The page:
A chilling psychological thriller portraying the disintegration of a relationship down to the deadliest point when murdering your husband suddenly makes perfect sense.
Todd Gilbert and Jodi Brett are in a bad place in their relationship. They've been together for twenty-eight years, and with no children to worry about there has been little to disrupt their affluent Chicago lifestyle. But there has also been little to hold it together, and beneath the surface lie ever-widening cracks. HE is a committed cheater. SHE lives and breathes denial. HE exists in dual worlds. SHE likes to settle scores. HE decides to play for keeps. SHE has nothing left to lose. When it becomes clear that their precarious world could disintegrate at any moment, Jodi knows she stands to lose everything. It's only now she will discover just how much she's truly capable of...
In a lifetime of reading there are a handful of books that have become memorable, either through the subject, the writing style or for their ability to inspire; Z for Zachariah by Robert C. O'Brien read when I was 12 and the thought of being the last person on earth blew my mind, Tara Road which introduced me to the wonderful writing of Maeve Binchy, The Lovely Bones by Alice Sebold for its incredible writing style and Volunteer by Gary McElkerney (watch out for the release of this one later this month!) which made me question everything about my life and my achievements and inspired me to be more.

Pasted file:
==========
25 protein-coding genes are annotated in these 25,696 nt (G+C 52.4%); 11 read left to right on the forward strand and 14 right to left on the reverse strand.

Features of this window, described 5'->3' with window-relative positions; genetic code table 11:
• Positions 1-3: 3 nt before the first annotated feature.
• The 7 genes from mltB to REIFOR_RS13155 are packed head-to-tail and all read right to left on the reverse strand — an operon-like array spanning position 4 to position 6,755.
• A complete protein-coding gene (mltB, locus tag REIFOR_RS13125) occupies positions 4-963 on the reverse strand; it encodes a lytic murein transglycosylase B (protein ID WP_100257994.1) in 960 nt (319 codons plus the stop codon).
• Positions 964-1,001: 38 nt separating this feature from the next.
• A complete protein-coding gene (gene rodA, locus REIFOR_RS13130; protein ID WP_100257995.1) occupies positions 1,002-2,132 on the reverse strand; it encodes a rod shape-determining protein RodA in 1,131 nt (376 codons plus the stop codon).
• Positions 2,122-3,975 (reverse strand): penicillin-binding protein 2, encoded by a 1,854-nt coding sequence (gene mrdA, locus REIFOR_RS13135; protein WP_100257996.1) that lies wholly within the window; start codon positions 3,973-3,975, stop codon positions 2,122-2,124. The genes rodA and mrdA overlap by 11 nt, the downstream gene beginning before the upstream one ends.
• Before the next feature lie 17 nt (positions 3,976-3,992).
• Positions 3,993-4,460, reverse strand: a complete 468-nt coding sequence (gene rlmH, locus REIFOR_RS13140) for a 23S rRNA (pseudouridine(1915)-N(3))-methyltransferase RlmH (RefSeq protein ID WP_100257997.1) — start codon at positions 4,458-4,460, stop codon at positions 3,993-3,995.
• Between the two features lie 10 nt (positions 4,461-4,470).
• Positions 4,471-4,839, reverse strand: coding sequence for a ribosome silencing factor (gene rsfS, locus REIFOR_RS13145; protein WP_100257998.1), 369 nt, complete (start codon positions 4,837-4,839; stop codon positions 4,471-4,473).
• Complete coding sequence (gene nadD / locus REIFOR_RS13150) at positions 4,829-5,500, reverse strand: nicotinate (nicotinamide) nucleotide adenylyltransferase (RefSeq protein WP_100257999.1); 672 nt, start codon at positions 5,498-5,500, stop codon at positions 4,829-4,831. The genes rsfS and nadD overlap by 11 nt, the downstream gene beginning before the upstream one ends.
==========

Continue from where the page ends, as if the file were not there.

The Silent Wife is added to this list for several reasons; firstly the style of writing - the story has a fast-paced feel as if the drama is unfolding before you and you are reading a real-time commentary on the action. This book was not only a breathtaking read it will change the way I write.
The language is informative. Intelligent and insightful, lines that make you stop reading and just think about the message in the words. "Other people are not here to fulfill our needs or meet our expectations, nor will they always treat us well." It took me 30 plus years to learn that! This novel offers so many insights into human nature at its best and worse it should be compulsory curriculum reading!
Lastly, the reason this book will be memorable and indeed the reason I chose it initially from Sharon's TBR pile is that A.S.A. Harrison died earlier this year before seeing her novel published. This for me personally is desperately sad. Having spent the last few months working with a debut author I know just how much hard work, heart and soul goes in to getting an offer to publish; the trepidation and anticipation of the process and the almost unbearable excitement waiting impatiently for publication day. I understand from reading an article that she knew the publication rights had been sold outside her native Canada across the world and that gave her an indicator of how successful her first fiction book would be and I get some comfort from that, but I do lament that she never got to hold her published novel or see it on the shelves of her local bookstore.
If you only buy one book this year you should seriously consider making it this one. If you can't afford to buy it press your local library to borrow it or if you've been good girls and boys this year then ask Santa for it; do whatever it takes but read it!
I'd like to thank Ben at Headline for sending me a proof copy of this book to review and Janine for reviewing it for me.